It still may not be safe to break social distancing rules even after receiving two doses of a Covid vaccine, according to a government scientist.
As millions of people in the UK have now received vaccinations, many are hopeful of a prompt return to normality, including close contact with loved ones.
However, appearing on BBC Radio 4 over the weekend, the deputy chairman of the Joint Committee on Vaccinations and Immunisation warned a caller against kissing their school aged grandchildren.
GP patient survey 2022: 37 Sunderland surgeries rated by patients from worst to best
11 destinations you can fly to from Newcastle Airport during half-term holidays
Monkeypox, Covid, flu and hayfever - here's how to tell the difference in the early stages of infection
Unvaccinated students urged to get coronavirus jab during Freshers’ week
'Thousands' may have long Covid in Sunderland
‘I don’t think kissing grandchildren is allowed”
Professor Anthony Harnden said: “You need to be really careful and remember that even after the second dose of vaccine it’s not necessarily 100 per cent effective.
“At the moment, we still need to be cautious and obey the rules and I don’t think kissing grandchildren is allowed”.
While evidence shows that the vaccines are highly effective in reducing the chances of severe infection, hospitalisation and death, scientists say it is as yet unclear if they prevent asymptomatic spread of Covid-19 This may mean that even those who have been fully vaccinated could potentially still carry and spread the virus.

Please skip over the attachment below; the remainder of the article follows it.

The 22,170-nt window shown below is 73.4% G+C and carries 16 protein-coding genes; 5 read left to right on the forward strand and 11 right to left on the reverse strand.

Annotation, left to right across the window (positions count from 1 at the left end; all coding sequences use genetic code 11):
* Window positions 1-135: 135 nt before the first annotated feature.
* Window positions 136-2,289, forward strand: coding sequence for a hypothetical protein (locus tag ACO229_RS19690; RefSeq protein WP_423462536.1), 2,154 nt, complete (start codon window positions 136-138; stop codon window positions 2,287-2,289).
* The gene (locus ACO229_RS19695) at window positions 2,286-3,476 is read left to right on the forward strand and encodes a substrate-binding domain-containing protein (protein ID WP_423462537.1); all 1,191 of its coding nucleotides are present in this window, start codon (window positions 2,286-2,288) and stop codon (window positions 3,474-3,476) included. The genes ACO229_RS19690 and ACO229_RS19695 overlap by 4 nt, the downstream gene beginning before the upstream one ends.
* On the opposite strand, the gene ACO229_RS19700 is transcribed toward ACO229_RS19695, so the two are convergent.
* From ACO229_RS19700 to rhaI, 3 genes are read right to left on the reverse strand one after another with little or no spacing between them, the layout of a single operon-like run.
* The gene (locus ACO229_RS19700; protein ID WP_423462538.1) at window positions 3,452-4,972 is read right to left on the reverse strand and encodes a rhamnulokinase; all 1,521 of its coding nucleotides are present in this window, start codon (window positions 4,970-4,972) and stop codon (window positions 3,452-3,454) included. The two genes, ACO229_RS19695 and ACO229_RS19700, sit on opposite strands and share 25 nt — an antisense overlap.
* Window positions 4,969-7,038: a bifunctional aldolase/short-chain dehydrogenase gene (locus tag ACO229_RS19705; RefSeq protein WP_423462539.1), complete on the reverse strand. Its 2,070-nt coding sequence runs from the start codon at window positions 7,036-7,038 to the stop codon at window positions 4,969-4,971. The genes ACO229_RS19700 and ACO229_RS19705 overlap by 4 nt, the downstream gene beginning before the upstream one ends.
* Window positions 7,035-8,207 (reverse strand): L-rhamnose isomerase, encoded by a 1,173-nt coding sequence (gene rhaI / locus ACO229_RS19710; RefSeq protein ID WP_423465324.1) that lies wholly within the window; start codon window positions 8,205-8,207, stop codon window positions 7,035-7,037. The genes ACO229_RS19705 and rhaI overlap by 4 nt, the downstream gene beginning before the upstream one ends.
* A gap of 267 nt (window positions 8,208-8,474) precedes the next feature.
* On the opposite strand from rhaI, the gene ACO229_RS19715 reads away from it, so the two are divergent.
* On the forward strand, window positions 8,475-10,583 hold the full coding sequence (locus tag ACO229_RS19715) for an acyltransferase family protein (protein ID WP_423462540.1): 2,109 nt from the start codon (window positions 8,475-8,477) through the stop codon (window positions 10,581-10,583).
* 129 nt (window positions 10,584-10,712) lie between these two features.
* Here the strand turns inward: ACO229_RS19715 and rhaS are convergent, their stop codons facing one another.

Prof Harnden said that vaccination will “offer you very good protection against severe disease and hospitalisation but we don’t know yet how much protection it’ll offer against asymptomatic infections”.
When will we be able to hug loved ones again?
According to the Government’s roadmap out of lockdown, the earliest date on which social distancing measures could be relaxed in England is 17 May.
This is when the social distancing policy will be reviewed. Ministers have said it could be brought forward or delayed, depending on case numbers and the progress of the vaccine rollout.
Groups of up to six people from two households could also be able to meet indoors from this date onwards.